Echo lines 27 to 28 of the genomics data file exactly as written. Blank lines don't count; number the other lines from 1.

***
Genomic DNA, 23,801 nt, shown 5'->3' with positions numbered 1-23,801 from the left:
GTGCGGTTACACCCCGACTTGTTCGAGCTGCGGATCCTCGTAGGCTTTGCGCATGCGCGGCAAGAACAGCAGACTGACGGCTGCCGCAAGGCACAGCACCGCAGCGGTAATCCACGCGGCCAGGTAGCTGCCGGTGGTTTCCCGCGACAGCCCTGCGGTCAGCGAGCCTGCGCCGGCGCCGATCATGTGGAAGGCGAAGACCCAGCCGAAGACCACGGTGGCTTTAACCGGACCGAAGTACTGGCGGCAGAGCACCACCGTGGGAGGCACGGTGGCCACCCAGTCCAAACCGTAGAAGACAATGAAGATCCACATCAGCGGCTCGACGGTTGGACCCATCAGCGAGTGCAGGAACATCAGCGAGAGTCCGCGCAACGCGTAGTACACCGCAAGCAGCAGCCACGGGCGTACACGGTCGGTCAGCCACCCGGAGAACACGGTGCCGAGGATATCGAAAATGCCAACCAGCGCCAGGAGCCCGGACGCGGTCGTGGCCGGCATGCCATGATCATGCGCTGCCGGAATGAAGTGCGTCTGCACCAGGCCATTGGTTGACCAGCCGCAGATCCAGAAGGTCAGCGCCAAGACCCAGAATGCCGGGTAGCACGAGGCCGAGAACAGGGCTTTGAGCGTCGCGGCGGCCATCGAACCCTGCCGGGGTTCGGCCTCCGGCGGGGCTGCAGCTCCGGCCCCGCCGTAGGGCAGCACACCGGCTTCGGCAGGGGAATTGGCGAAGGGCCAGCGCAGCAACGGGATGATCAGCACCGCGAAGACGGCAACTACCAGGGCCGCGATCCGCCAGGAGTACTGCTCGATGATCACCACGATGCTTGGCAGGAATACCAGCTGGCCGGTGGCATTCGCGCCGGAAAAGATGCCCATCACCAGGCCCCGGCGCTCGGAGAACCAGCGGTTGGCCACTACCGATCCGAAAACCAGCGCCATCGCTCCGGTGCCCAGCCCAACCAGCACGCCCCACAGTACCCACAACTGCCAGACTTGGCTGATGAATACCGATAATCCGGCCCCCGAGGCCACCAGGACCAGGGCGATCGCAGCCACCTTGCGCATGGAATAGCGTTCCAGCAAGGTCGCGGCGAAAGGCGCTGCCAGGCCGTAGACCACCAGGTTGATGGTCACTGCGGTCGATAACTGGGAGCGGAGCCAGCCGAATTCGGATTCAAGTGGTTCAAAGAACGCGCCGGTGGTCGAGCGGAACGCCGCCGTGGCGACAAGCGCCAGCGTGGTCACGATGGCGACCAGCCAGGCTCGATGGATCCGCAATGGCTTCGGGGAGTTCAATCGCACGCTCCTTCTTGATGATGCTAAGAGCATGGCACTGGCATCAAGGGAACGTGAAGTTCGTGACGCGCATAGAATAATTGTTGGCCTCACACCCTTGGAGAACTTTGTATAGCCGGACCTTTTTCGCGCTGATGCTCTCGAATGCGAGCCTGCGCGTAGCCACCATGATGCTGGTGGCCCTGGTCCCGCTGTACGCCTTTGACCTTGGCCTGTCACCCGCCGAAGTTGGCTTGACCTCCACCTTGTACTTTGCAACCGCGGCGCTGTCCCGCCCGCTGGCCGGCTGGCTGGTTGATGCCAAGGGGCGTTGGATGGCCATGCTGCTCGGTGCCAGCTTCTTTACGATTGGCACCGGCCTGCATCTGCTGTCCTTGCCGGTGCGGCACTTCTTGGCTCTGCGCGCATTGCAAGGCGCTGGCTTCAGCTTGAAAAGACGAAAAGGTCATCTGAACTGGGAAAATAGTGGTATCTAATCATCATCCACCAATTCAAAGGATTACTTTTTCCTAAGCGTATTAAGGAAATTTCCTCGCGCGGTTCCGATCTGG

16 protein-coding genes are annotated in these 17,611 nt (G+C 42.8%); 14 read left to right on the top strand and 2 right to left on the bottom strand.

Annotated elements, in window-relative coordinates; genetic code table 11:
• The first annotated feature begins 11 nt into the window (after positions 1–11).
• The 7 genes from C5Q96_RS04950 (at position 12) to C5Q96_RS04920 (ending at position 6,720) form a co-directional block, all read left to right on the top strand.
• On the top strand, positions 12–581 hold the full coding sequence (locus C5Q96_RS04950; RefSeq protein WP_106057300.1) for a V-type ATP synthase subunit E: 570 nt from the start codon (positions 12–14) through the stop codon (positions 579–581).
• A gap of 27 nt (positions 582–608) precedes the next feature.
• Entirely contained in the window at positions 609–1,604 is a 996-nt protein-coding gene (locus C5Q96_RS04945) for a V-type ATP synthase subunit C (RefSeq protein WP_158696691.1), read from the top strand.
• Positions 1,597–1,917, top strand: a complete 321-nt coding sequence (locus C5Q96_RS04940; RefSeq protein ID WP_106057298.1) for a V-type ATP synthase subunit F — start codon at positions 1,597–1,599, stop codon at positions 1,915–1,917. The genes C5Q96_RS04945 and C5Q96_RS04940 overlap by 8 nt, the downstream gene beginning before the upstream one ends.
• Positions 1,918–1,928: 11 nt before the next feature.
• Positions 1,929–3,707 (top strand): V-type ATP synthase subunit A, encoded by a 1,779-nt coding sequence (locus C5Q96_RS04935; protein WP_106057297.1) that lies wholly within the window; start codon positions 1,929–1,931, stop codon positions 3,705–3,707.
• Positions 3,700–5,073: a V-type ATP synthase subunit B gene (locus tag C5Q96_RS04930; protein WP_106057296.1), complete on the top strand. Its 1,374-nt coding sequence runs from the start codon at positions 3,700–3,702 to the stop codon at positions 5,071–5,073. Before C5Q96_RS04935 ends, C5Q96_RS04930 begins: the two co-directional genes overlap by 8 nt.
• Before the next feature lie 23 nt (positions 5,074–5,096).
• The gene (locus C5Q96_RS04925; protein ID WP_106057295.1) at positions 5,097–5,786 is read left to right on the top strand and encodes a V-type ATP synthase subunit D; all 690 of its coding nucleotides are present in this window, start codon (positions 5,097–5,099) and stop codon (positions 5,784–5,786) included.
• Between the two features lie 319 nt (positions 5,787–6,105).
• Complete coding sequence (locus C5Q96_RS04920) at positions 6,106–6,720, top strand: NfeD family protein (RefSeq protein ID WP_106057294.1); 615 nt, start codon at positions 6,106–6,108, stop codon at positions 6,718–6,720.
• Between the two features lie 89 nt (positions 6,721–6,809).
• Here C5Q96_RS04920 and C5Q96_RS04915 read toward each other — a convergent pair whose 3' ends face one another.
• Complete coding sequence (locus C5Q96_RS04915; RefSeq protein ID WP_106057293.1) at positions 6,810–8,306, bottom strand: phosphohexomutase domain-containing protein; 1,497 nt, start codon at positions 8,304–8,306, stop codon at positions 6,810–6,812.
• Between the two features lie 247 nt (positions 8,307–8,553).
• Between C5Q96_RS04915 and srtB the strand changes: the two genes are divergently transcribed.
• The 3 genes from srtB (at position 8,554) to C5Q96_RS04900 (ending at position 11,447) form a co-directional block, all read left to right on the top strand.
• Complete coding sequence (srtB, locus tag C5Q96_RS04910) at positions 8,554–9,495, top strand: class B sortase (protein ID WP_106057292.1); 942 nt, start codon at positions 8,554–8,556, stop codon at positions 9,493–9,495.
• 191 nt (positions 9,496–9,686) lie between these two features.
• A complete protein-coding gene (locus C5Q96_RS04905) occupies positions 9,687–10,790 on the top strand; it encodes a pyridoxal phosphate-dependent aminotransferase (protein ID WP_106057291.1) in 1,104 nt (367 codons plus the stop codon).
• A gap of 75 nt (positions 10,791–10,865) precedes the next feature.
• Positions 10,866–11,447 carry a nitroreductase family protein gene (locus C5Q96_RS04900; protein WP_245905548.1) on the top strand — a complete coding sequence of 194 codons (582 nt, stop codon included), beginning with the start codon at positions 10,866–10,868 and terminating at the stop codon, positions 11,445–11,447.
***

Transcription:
• A gap of 75 nt (positions 10,791–10,865) precedes the next feature.
• Positions 10,866–11,447 carry a nitroreductase family protein gene (locus C5Q96_RS04900; protein WP_245905548.1) on the top strand — a complete coding sequence of 194 codons (582 nt, stop codon included), beginning with the start codon at positions 10,866–10,868 and terminating at the stop codon, positions 11,445–11,447.